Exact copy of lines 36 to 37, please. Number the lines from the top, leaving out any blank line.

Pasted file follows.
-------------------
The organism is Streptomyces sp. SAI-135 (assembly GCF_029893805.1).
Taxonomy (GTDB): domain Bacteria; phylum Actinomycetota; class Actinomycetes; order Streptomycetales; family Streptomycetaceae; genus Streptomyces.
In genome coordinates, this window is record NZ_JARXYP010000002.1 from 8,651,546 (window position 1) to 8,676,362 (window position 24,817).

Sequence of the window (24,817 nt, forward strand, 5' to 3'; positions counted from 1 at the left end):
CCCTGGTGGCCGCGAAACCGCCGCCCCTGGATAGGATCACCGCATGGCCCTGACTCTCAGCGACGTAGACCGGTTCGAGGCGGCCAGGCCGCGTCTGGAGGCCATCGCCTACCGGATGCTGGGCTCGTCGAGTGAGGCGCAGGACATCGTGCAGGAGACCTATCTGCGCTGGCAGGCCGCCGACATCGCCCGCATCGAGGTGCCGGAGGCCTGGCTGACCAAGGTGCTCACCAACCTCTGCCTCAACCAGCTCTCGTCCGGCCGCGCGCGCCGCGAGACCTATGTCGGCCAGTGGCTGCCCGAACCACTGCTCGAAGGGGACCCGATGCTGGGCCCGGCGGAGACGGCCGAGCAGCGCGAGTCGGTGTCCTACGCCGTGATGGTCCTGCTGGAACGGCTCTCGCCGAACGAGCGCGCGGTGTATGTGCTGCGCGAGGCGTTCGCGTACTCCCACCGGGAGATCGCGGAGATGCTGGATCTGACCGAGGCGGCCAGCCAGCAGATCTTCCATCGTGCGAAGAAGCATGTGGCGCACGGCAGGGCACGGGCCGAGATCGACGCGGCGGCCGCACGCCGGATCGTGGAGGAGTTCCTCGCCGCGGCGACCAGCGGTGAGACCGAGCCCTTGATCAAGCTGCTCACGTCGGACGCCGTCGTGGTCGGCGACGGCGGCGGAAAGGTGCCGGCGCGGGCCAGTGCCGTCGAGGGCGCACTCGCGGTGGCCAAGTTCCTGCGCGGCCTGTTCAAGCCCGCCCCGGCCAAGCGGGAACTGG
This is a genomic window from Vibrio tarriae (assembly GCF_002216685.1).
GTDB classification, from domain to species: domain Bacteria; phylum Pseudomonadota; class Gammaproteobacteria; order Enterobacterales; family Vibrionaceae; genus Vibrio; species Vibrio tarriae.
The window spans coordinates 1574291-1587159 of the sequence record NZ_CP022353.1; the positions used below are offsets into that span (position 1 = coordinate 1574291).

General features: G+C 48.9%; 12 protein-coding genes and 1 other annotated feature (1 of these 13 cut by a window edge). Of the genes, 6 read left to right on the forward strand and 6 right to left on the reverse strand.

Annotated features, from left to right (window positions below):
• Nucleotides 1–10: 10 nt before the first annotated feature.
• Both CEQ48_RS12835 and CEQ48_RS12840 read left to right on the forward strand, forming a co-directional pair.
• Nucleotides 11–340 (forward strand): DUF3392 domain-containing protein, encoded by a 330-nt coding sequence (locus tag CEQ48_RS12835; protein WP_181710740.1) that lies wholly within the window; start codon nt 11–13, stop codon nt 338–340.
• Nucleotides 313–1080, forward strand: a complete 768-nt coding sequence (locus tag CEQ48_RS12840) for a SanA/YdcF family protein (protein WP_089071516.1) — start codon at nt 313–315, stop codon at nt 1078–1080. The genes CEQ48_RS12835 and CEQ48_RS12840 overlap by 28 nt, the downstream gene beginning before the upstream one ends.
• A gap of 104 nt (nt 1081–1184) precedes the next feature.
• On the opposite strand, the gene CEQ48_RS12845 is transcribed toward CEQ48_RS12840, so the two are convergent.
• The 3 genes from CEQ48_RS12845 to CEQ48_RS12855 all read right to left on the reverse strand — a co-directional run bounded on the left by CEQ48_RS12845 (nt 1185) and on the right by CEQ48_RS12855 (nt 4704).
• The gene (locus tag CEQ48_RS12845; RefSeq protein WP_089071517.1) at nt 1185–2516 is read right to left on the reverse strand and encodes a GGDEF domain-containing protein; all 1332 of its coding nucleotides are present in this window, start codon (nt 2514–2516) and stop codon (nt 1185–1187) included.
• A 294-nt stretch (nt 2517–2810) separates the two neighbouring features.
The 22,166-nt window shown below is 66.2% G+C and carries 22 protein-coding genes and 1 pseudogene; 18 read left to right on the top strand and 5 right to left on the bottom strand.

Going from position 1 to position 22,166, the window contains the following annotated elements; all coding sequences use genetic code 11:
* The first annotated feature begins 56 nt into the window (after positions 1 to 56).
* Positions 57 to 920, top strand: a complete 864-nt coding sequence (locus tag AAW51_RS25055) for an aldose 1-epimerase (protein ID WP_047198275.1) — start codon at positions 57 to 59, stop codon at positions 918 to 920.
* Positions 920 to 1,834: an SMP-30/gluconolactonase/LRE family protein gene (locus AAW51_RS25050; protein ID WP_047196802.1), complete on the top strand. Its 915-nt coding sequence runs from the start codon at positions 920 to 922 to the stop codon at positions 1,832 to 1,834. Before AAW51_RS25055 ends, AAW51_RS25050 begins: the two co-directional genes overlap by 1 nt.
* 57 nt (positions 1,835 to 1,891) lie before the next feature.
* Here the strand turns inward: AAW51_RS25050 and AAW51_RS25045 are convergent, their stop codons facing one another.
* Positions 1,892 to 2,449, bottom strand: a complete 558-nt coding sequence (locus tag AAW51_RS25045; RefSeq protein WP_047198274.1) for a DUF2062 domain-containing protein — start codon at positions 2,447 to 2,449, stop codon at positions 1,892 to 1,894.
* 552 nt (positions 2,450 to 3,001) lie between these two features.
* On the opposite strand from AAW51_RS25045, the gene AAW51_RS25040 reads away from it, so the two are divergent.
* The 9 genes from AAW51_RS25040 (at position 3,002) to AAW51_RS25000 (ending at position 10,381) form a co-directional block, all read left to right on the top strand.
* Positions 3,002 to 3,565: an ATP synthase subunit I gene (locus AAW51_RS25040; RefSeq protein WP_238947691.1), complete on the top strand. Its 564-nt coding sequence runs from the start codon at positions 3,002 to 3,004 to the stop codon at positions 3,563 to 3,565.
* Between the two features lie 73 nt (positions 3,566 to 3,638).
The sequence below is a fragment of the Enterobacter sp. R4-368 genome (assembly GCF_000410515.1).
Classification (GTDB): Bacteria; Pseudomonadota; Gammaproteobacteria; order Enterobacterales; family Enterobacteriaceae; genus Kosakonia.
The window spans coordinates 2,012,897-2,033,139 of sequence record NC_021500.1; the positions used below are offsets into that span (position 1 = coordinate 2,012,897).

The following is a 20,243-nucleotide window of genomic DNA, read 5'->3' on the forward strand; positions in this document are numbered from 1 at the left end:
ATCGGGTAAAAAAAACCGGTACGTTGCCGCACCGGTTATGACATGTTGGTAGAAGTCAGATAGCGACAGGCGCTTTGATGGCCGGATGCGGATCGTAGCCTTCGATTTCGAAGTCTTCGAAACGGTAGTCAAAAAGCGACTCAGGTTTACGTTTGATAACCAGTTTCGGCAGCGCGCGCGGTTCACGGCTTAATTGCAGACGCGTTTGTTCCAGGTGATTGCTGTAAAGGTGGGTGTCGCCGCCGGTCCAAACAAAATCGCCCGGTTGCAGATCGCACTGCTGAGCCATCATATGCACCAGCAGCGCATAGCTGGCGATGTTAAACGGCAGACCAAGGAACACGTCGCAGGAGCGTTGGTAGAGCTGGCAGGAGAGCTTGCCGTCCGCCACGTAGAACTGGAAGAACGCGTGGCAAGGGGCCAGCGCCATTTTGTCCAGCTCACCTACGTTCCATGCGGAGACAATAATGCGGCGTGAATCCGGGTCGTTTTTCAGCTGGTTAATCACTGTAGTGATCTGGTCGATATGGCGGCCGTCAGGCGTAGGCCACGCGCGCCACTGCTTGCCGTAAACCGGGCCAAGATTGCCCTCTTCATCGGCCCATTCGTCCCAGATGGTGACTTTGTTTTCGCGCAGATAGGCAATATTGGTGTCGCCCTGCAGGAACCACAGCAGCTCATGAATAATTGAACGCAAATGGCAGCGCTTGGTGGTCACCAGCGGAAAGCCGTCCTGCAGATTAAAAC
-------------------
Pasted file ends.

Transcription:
The following is a 20,243-nucleotide window of genomic DNA, read 5'->3' on the forward strand; positions in this document are numbered from 1 at the left end:
ATCGGGTAAAAAAAACCGGTACGTTGCCGCACCGGTTATGACATGTTGGTAGAAGTCAGATAGCGACAGGCGCTTTGATGGCCGGATGCGGATCGTAGCCTTCGATTTCGAAGTCTTCGAAACGGTAGTCAAAAAGCGACTCAGGTTTACGTTTGATAACCAGTTTCGGCAGCGCGCGCGGTTCACGGCTTAATTGCAGACGCGTTTGTTCCAGGTGATTGCTGTAAAGGTGGGTGTCGCCGCCGGTCCAAACAAAATCGCCCGGTTGCAGATCGCACTGCTGAGCCATCATATGCACCAGCAGCGCATAGCTGGCGATGTTAAACGGCAGACCAAGGAACACGTCGCAGGAGCGTTGGTAGAGCTGGCAGGAGAGCTTGCCGTCCGCCACGTAGAACTGGAAGAACGCGTGGCAAGGGGCCAGCGCCATTTTGTCCAGCTCACCTACGTTCCATGCGGAGACAATAATGCGGCGTGAATCCGGGTCGTTTTTCAGCTGGTTAATCACTGTAGTGATCTGGTCGATATGGCGGCCGTCAGGCGTAGGCCACGCGCGCCACTGCTTGCCGTAAACCGGGCCAAGATTGCCCTCTTCATCGGCCCATTCGTCCCAGATGGTGACTTTGTTTTCGCGCAGATAGGCAATATTGGTGTCGCCCTGCAGGAACCACAGCAGCTCATGAATAATTGAACGCAAATGGCAGCGCTTGGTGGTCACCAGCGGAAAGCCGTCCTGCAGATTAAAAC